Sunday 24th November, 7:00pm - 11:00pmGet Tickets
Universally acclaimed as one of the finest ever acoustic and slide guitar players, and a fine banjo-picker to boot, his solo shows bear witness to an artist at the very top of his game. Whether interpreting material from tradition or singing his own potent self-penned songs, Simpson is a remarkable storyteller: captivating and profoundly moving. His own songwriting produced the poignant ‘Never Any Good’, from Prodigal Son, 2007’s Folk Album of the Year.
Martin continues to collaborate with a dazzling array of people from across the musical spectrum: Jackson Browne, Martin Taylor, June Tabor, Richard Hawley, Bonnie Raitt, Danny Thompson, David Hidalgo, Danú, Richard Thompson and Dom Flemons are among the great musicians he has worked with.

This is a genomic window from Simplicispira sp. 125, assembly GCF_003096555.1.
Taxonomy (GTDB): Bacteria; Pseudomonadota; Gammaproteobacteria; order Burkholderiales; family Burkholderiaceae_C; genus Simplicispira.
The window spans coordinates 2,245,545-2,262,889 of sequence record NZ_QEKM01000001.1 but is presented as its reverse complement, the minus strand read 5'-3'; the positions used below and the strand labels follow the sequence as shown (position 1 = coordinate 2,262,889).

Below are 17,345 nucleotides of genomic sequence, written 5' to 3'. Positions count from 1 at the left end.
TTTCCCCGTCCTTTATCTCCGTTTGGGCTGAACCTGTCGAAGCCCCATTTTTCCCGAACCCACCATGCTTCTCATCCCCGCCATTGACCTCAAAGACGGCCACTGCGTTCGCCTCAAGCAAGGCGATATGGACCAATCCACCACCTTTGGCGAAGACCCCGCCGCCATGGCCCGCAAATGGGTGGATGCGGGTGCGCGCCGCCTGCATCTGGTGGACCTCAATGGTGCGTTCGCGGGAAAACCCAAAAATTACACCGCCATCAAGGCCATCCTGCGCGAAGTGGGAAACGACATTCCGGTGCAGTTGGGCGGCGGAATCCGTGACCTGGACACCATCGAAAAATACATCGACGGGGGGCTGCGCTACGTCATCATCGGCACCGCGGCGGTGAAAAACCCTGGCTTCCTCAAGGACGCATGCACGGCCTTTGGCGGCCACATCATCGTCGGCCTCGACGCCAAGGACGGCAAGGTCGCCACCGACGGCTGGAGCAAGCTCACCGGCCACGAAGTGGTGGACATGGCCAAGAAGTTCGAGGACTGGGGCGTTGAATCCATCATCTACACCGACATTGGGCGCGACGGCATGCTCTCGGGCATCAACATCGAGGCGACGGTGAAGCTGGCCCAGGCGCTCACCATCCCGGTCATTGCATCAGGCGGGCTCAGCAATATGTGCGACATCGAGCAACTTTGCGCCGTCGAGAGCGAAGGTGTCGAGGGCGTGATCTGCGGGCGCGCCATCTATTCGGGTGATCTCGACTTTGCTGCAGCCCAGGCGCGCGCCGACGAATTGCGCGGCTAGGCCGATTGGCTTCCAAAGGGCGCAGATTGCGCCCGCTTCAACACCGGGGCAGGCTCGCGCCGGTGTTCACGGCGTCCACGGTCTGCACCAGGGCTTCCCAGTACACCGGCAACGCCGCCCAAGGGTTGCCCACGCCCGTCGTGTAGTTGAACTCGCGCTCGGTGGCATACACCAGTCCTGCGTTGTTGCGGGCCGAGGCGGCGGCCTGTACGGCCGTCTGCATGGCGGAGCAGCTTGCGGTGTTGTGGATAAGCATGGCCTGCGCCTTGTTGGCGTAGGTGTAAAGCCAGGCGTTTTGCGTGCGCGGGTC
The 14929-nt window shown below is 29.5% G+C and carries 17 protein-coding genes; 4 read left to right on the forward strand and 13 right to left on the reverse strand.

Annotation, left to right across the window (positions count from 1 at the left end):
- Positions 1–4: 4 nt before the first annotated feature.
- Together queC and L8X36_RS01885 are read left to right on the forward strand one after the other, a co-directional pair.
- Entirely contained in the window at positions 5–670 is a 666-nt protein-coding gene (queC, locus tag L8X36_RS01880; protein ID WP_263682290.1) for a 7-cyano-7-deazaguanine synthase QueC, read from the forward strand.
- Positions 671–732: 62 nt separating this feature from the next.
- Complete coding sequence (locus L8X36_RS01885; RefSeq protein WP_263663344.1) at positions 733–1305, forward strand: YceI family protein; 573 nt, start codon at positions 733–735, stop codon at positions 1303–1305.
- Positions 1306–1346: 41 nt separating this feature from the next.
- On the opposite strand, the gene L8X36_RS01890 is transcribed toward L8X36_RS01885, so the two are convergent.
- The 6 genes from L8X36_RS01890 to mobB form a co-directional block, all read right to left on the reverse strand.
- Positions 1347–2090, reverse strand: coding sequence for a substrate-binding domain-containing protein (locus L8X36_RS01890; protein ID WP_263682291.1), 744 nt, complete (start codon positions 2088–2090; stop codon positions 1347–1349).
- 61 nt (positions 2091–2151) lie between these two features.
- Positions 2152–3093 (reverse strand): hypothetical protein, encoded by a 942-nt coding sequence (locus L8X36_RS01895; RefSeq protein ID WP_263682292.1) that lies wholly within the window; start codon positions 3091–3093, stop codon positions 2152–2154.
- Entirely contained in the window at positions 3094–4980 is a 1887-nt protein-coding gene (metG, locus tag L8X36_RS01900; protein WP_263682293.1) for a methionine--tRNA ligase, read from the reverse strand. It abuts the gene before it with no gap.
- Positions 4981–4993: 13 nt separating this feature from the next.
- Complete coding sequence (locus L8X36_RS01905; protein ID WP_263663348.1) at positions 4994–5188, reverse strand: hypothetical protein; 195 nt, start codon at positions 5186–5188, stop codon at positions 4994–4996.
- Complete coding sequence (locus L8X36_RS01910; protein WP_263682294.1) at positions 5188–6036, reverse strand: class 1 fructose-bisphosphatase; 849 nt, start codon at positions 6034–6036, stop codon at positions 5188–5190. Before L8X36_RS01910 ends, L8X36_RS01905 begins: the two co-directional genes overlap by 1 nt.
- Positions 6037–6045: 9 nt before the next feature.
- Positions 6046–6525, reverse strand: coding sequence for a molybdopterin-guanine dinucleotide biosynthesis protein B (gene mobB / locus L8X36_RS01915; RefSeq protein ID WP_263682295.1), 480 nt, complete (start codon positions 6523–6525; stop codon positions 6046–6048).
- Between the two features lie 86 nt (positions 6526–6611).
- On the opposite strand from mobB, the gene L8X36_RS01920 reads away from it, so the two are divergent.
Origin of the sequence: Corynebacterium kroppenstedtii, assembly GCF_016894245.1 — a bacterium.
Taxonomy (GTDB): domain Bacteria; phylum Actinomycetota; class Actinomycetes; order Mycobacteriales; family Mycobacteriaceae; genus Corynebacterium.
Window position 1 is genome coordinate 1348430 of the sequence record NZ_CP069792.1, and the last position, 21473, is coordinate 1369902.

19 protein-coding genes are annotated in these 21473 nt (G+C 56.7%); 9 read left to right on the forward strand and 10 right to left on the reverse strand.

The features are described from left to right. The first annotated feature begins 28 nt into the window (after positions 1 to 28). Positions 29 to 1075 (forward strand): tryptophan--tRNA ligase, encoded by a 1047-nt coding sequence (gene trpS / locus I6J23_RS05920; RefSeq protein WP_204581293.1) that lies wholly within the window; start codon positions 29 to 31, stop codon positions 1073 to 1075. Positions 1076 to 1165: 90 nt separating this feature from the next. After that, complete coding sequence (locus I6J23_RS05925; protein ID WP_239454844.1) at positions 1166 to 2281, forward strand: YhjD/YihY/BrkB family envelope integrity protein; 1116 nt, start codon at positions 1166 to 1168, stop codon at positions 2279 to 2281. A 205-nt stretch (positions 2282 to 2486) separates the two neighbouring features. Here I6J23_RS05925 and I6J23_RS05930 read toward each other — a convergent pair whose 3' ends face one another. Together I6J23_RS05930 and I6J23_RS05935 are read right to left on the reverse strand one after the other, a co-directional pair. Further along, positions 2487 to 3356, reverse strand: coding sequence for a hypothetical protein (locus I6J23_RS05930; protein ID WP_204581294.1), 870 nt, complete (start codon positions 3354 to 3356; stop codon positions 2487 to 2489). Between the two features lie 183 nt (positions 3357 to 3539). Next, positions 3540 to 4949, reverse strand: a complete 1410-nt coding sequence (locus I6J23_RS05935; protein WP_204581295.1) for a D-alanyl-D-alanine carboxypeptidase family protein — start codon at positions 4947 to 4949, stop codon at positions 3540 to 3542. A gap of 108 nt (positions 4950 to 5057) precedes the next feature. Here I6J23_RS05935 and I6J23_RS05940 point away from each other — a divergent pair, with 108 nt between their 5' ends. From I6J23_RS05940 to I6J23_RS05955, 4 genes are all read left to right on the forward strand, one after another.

In recent years, he has been a lynchpin in the award-winning Full English, The Elizabethan Sessions and, in 2015, recorded Murmurs, an exciting new album with Andy Cutting and Nancy Kerr. Martin’s eagerly awaited new solo album entitled Trails and Tribulations will be released in September 2017 on Topic Records. Album guests include Andy Cutting, Kathryn Tickell, Nancy Kerr and John Smith.
He has had the most nominations of any performer in the 18 years of the BBC Radio 2 Folk Awards, an astonishing 31 times, 12 of those as Musician of the Year, winning that particular accolade twice.
A virtuoso player without question, but above all Martin Simpson conveys his diverse treasure trove of material from the heart, performing with rare subtlety, intensity and honesty. A true master of his art.
“Martin is in a class of his own. He is such an expressive player; he is ingenious in his use of the guitar. You can listen to one of his songs and three or four minutes in, he has only used the top four strings and not even played a bass note yet, and when he does, it feels like an orchestra coming in. His clarity of playing is just amazing.” Jackson Browne
“One of the virtuoso instrumentalists of the English music scene” ‘Sounds better than ever’ **** 4 Stars The Guardian